“You can’t teach an old dog new tricks.”
That’s the rationale behind a number of self-fulfilling reasons why we can’t pick up a new skill or try out a new software or program – because by a certain age, the art of learning and obtaining an ability that’s outside our comfort zone is just too overwhelming.
Of course! The only way to move forward is to embrace change and the new vehicles that carry us into the 21st century. If you’re always willing to learn new skills, you’ll be at the forefront of the competition — instead of playing “catch-up” to adapt to new procedures and technologies.
In the mad scramble of our daily responsibilities, it’s not uncommon to coast along in our comfort zone. However, if you let yourself get stuck on this one-way highway, it’s time to exit.
And the great news is you get to make that choice. No one can prevent you from learning something new, except for you.
“If you spend 30 minutes, every day, learning about one specific subject, you’ll become a legitimate expert in six months.” – Earl Nightingale
Need a real world example of how embracing new skills and technologies is essential for moving forward? Consider Facebook.
Ten years ago, just 12 million people – mostly college students and twenty-somethings – were using this new method of social media. Now that number is more than 1 billion. And it’s not 1 billion twenty-somethings sharing photos and messages about their weekend adventures with their friends.
Facebook and other social media platforms have become instrumental business tools. They help us stay connected to our current client base, attract new clients, and keep our web presence “up” in a new marketplace that’s reliant on Internet searches. Every legitimate business needs a Facebook page to stay ahead of the competition.
Yes. But was it worth it? Most definitely.
The simple fact is that the way the world processes information is always changing. These “new” technologies will soon become commonplace and standard procedure, just as Facebook is now something individuals and organizations use daily.
Of course you do! And it’s not as hard as you might think. Remember, it all starts with you making the choice to learn something new.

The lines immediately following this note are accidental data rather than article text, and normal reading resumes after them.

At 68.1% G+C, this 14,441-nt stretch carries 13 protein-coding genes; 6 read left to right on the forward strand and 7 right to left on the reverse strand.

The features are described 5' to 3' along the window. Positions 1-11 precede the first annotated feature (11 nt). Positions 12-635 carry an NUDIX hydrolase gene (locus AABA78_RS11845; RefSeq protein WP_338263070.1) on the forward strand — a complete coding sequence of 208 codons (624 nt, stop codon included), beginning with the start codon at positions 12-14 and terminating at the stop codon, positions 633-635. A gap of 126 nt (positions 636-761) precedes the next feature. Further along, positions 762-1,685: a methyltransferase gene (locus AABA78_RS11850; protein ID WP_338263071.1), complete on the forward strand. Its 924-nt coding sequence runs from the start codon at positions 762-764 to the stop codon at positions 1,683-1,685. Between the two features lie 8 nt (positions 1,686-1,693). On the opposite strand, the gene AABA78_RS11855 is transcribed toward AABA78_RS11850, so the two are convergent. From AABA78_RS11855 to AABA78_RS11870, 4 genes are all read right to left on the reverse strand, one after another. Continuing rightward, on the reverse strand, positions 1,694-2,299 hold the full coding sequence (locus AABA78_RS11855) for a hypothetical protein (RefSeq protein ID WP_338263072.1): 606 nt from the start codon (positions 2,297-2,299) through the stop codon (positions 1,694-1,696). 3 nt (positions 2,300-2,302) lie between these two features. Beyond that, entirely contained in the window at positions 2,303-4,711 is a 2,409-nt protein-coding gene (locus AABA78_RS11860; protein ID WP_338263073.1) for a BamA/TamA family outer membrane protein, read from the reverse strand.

Here are a few tips that might help:
Build on an Existing Skill
Research has proven that if we connect new learning to prior knowledge, we learn much faster. Take an inventory of your current skills and see if there is one or two you know you can grow.
Imitate a Master
We’ve hit on this in previous posts — imitating the behavior of someone you admire is the first step toward incorporating that desirable behavior into your own.
Find the 20/80 Pareto Principle
You’ve probably heard something like this before — 20% of effort can produce 80% of results. Try to identify which 20% of learning a new skill will yield you the most results. For example, say you’ve decided to learn how to become a photographer and use photo editing software. Learning how to shoot photos well in the first place will yield you far more results than learning how to master the software.
Visualize Your Mastery
Visualize yourself after you’ve mastered your skill — think about how proud of yourself you’ll feel. In our photography example, imagine your photos displayed on the wall of a gallery or in a magazine.
Never Give Up
If you feel yourself losing interest, stop and ask yourself why. Is the new skill something you feel like you should learn but now you’re not enjoying it? Again, in our photography example, maybe you like learning photography but feel videography is more your style. If so, take what you learned from photography and transition it into videography. Just keep making progress.
However, if you are giving up because it’s “too hard” or you “don’t have time” or any myriad of other excuses, now is NOT the time to give up! It is more important than ever that you persevere and overcome these mental obstacles.
Why? Because I promise you, if you stay determined and master that skill, you will feel 1,000 times better than if you give up!
Ignore the”old dog” cliché – learning new tricks has nothing to do with age, or experience, or even inherent smarts.
I have an entire chapter of my book dedicated to why it’s important to master your craft – check it out WINology – World Class Performance!
Have you ever pushed yourself out of your comfort zone to learn a new skill? Let us know in the comments section below!
Image quote attribution: Leonardo da Vinci